I have disparaged and dismissed “private ontologies” as rather silly until this morning. It dawned on me as I was observing the homestead on a Wednesday morning that in order for metaphysics to be truly innovative, it must be entirely and without question homegrown. Let me explain.
Until today, I took most of the metaphysical statements to refer to some very general questions of existence: why is there something rather than nothing and so on. Ontologies should really all be reduced to one – the correct description of what things are. So there shouldn’t really be any plural ontologies, just one singular ontology: namely, my ontology. However, here is a problem. I’m not a scientist, I’m barely educated enough to be occasionally referred to as a philosopher, and I certainly do not have time to do any sort of real research into the fundamental properties of things (whether they be mathematical or physical). So here is my solution: I am going to simply look around me (and I mean me, personally, not some generic “self” or “individual”) and formulate my own metaphysics. My personal metaphysics. Here is what I need for the initial stage of my glorious pursuit:
1) I must have a name for my own ontology – some weird (and preferably grammatically incorrect or odd) label that I can then repeat ad nauseum. This point is so elementary that it really does not need any additional emphasis. You can’t get anywhere these days without a label. Graduate students know this and joke about it over beers, but when the time comes, they get their wits together and think up a name. The strong create their own labels, the weak join some already existing labels. If your ontology does not have a catchy name, it does not exist.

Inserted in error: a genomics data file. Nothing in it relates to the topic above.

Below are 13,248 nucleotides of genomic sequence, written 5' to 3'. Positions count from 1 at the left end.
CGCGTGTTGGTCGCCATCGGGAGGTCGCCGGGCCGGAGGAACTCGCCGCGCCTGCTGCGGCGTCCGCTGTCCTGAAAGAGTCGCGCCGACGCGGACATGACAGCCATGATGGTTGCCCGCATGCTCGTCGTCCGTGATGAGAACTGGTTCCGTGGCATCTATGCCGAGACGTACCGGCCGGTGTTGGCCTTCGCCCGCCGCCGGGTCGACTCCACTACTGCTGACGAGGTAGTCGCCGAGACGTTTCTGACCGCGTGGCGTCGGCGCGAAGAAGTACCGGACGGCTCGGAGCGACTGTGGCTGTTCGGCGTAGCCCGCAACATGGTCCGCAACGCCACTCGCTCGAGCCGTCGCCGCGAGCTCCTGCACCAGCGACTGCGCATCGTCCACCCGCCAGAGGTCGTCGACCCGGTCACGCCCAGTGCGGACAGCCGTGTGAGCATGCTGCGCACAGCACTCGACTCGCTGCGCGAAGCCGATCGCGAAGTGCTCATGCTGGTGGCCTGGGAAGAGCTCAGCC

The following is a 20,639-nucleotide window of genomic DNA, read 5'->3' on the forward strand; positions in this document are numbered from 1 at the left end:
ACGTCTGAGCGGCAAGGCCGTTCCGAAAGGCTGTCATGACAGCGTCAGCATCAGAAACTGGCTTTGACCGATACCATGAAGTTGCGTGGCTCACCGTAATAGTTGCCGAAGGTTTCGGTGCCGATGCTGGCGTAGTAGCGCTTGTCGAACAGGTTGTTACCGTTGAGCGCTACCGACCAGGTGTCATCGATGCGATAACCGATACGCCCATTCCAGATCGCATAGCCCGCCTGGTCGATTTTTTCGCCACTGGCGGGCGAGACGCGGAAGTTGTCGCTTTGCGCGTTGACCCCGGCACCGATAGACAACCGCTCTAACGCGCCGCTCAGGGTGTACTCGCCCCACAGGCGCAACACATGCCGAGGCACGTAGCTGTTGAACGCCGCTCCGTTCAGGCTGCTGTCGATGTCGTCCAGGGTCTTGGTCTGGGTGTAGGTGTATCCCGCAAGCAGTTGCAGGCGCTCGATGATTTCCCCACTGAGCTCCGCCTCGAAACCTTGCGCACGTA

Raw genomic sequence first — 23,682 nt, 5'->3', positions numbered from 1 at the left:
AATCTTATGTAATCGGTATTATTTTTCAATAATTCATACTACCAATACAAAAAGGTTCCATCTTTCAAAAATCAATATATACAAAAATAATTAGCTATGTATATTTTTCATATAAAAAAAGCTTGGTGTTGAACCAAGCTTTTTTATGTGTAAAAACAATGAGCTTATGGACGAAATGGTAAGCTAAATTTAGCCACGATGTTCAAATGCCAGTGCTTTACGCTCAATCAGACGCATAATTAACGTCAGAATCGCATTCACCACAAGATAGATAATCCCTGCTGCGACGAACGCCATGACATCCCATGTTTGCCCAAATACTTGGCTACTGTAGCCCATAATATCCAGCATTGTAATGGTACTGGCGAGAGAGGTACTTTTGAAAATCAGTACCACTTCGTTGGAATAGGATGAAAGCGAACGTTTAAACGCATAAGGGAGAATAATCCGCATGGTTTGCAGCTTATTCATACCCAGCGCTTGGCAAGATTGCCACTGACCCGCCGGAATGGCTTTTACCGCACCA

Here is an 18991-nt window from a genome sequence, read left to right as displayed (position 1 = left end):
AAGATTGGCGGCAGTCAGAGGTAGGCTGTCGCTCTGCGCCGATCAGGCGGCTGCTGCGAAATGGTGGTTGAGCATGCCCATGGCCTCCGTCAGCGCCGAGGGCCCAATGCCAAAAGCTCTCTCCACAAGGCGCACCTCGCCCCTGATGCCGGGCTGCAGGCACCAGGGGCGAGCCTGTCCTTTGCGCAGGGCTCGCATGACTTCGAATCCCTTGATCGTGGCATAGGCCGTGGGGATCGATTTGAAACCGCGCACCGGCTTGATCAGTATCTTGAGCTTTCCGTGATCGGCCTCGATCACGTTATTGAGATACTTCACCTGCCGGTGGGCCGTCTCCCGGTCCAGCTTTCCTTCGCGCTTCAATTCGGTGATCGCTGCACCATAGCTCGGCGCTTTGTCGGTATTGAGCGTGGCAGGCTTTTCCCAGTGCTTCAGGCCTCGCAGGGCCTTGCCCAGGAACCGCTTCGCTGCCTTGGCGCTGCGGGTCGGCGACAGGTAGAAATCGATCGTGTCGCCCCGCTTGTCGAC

2) As great as my homegrown metaphysics will eventually become, it needs an initial push from a group of supporters. I must join a movement already in progress or create a new one. The secret here is that it does not actually have to be a movement. In fact, real philosophical movements are usually identified retrospectively. I have no luxury of time for such movements. I must initiate one in order to then successfully join it. Supporters are needed in order to create an echo chamber of praise and encouragement. We all know that critique is dangerous and poisonous. This isn’t “America’s Next Top Ontologist” – I don’t need some philosophical Tyra Banks telling me how my definitions just need a little more “zest”!
3) My supporters will need their own philosophical pet projects, of course, but they cannot be too intelligent or deep to see through my initial game plan. No one cares about real substantive conversations and exchange of ideas at this stage. All I need is a group of enthusiastic but needy underachievers with incredible drive to “make it” regardless of the lack of talent. It is the effort that counts, not the results. In the end, I get to decide what is and isn’t taking place in my new philosophical movement, I get to tell the story, I get to censor and to excommunicate.
Now forward and onward!